Neither Catholics Nor Protestants
Turning last to the eighth Roman Catholic abuse which faced any potential reformer, we must ask, did the Protestant reformation recover the New Testament teaching on the Church? Did they abolish the Roman Catholic concept of a mass-church composed of members by virtue of the accident of nationality and geography, by "infant-baptism," rather than saving faith? The answer again must be no. They did not restore their church to the New Testament standard of a church composed of believers only, of born-again, blood-washed disciples of Christ. One and all, the reformers retained and defended the unscriptural church founded upon infant baptism and including all the inhabitants of a "Christian" county. In this singular failure, this further betrayal of the goals of a true reformation, as in all the others, the famous reformers cannot be justified by the lame excuse that "they did the best they knew how, anyway." The tragedy of it is that they all considered, and rejected, coolly and deliberately, the Bible standard of a believers’ church. They knew of others who chose to follow the Bible standard, and they not only rejected their conviction, but they tried to wipe them out by fire and sword. Those others that stood true to their Lord and His standard for the Church were the Anabaptists.
Numerous unprejudiced scholars of the history of Reformation times have come to the same conclusion: the Anabaptists fulfilled the real task facing the Reformation, and the Protestants failed. Roland H. Bainton attempts to assign one reason for this:
"The ideal of restitution or restoration was common in the age of Reformation, and all parties desired to restore something. The difference was only as to what, and how far back to go. [Italics used in quotations are by the author of this article. Luther wished to restore the church of the early Middle Ages; for him the great corruption was the rise of the temporal power of the papacy in the eighth century. The Anabaptists went back further than any of the other groups, and turned exclusively to the New Testament. Even within the New Testament they tended to neglect Paul and to push back to Jesus. That is why (their) ideal of Restoration tends to coincide with the ideal of the imitation of Christ."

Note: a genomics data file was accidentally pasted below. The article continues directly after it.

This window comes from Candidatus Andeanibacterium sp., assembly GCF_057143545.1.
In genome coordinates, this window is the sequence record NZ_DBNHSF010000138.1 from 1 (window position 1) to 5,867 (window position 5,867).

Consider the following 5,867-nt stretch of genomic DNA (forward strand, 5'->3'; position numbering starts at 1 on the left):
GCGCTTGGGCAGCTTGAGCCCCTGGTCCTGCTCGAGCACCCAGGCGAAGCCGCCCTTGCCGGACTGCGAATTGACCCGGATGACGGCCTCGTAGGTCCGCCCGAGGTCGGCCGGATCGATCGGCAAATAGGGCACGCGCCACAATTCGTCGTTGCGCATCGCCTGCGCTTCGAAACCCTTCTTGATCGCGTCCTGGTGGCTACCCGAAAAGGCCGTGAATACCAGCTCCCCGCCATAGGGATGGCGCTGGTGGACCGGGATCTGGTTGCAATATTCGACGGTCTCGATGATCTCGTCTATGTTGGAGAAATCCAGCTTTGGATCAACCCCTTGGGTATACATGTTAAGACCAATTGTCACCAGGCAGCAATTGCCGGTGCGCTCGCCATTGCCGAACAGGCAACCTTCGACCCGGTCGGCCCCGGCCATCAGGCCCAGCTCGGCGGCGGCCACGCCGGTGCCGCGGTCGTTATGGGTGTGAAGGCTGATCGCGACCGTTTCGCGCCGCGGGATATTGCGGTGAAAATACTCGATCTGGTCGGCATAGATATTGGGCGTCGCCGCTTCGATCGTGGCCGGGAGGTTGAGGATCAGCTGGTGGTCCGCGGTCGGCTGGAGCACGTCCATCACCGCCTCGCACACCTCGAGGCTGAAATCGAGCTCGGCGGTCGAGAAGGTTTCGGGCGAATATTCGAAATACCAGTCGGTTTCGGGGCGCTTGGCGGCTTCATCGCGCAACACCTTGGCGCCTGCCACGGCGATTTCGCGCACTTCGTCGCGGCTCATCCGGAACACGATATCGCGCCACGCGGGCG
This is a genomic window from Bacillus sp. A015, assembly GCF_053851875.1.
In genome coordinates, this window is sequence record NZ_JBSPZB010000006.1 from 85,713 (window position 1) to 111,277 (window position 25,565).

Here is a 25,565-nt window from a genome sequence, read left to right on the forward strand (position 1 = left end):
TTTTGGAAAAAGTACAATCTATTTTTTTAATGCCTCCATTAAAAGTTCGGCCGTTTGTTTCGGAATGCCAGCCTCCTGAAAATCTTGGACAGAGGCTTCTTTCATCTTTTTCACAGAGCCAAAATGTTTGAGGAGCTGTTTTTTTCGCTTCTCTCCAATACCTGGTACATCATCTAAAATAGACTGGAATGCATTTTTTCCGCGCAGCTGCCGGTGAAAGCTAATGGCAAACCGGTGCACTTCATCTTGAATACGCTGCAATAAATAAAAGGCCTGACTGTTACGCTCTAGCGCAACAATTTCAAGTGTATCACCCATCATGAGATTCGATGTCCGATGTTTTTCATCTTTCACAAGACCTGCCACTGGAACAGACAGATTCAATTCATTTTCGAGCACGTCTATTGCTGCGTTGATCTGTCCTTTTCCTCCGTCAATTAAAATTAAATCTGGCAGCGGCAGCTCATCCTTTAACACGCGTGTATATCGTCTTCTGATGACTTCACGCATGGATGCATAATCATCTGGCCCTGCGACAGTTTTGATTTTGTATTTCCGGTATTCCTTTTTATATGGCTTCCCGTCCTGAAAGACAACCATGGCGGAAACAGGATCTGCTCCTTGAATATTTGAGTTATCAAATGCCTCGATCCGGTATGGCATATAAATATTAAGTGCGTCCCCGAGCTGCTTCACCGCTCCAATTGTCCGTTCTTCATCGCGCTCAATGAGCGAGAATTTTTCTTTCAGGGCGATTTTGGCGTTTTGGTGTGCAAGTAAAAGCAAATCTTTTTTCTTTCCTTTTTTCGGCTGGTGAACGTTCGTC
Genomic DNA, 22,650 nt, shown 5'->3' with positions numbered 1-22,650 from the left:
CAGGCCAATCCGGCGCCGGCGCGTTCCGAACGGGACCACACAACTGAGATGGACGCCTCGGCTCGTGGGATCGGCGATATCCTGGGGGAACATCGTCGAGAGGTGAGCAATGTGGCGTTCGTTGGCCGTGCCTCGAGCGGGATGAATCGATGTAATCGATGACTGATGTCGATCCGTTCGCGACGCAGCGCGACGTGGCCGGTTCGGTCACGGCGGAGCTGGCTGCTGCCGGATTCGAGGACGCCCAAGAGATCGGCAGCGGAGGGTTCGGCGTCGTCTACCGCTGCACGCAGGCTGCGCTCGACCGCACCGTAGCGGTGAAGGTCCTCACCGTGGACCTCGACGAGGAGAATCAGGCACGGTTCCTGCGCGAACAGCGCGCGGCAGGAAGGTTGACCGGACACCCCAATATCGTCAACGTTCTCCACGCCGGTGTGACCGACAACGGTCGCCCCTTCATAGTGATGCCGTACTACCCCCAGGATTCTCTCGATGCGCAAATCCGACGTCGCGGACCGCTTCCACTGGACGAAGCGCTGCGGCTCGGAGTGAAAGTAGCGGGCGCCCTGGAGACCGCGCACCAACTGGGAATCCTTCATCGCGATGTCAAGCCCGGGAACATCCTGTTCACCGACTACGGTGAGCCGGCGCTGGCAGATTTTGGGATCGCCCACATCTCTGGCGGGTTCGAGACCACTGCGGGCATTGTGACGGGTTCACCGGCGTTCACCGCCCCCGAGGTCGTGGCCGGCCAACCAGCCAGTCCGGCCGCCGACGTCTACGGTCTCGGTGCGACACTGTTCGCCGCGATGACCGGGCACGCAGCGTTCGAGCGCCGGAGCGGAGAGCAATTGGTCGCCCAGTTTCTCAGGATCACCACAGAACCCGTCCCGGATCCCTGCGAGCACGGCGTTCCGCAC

This is not to say that they rejected Paul, but rather simply looked to the indwelling Christ as Lord, rather than to take Paul’s doctrine of justification out of its New Testament context, and invent (like the Protestants) and unscriptural "only-believe" (sola fide) cheap-grace salvation. Paul himself says, "Christ in you, the hope of glory," (Col. 1:27) not only Christ reckoned as your righteousness, but His righteousness also fulfilled in you, (Romans 8:4, 13:10) and: "Be ye followers of me, even as I also am of Christ." (1 Cor. 11:1) Another great scholar, Hoffmann, says:
"The roots of the Reformers lay chiefly in St. Paul, while the Baptists (Anabaptists) preferred the teaching of Jesus, with its ethical imperatives and its eschatological hopes....In this respect the Baptists (Anabaptists) were certainly nearer to Biblical Christianity than the Reformers, though the Reformers too made Biblical Christianity their objective."
Hall, in comparing Anabaptism and Protestantism, in his HISTORY OF ETHICS WITHIN ORGANIZED CHRISTIANITY, has the following penetrating commentary: